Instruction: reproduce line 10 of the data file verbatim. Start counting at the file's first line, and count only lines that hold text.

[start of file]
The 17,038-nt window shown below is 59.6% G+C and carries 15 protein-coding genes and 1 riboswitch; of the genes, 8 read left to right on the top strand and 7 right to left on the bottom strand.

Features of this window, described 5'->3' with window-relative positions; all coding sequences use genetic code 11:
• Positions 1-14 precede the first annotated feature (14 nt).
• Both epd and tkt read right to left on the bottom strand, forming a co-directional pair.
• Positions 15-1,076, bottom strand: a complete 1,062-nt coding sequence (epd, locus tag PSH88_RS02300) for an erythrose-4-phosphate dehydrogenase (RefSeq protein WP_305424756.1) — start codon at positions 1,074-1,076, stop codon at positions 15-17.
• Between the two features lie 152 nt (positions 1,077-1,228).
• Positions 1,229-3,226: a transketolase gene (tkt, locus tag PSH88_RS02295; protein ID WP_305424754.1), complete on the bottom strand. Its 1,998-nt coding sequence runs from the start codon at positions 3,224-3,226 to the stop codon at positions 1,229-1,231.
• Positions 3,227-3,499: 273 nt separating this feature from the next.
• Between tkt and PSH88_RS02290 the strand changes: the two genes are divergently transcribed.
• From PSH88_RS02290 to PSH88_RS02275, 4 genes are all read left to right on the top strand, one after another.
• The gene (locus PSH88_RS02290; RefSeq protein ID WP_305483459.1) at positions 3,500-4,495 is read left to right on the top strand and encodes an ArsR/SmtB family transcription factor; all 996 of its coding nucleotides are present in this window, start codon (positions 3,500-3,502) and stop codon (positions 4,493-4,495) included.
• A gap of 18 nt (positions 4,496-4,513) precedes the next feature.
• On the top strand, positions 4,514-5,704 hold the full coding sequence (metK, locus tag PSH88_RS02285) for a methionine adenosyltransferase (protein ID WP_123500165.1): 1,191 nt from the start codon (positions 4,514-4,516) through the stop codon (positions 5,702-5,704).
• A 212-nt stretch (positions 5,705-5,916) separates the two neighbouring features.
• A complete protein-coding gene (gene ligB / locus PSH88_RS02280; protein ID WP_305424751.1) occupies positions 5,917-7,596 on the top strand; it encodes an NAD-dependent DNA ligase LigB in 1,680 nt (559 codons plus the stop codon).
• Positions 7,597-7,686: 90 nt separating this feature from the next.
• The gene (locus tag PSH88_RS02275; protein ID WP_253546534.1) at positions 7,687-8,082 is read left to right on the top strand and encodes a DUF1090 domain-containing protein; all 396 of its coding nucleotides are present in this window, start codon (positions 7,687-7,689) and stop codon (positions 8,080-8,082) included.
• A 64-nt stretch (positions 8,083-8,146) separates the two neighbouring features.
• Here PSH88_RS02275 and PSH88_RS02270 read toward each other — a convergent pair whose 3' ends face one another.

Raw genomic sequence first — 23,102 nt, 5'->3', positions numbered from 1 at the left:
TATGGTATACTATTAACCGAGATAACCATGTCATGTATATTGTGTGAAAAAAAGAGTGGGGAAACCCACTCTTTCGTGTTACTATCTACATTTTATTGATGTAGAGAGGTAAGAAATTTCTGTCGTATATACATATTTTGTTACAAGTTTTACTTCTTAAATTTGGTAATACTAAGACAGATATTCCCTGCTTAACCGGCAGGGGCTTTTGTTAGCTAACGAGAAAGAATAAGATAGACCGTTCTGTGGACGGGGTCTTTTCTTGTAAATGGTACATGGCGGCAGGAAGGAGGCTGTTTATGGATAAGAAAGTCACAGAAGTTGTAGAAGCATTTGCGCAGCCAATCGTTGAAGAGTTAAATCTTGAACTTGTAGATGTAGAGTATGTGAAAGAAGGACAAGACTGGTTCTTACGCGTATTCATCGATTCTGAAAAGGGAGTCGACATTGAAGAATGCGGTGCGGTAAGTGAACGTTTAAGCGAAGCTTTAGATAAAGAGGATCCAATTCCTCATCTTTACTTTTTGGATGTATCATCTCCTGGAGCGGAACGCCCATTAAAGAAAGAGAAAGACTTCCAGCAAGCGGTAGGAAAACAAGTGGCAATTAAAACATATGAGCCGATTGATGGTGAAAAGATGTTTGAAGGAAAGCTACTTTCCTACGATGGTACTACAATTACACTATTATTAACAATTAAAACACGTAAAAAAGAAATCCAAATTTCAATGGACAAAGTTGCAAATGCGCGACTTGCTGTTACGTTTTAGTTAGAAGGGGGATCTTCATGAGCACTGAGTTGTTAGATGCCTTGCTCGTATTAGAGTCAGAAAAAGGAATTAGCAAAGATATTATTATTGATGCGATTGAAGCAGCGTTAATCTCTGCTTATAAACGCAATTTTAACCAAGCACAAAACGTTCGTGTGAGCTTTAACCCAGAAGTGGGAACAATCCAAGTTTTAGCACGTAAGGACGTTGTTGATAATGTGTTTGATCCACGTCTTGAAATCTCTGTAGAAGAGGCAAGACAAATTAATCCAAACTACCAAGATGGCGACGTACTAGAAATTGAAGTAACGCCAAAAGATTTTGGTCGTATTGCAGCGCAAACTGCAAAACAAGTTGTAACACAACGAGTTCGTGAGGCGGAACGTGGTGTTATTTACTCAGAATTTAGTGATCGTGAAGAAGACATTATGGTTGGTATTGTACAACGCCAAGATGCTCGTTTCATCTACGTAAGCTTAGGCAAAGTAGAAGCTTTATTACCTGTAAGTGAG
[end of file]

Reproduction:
• From PSH88_RS02290 to PSH88_RS02275, 4 genes are all read left to right on the top strand, one after another.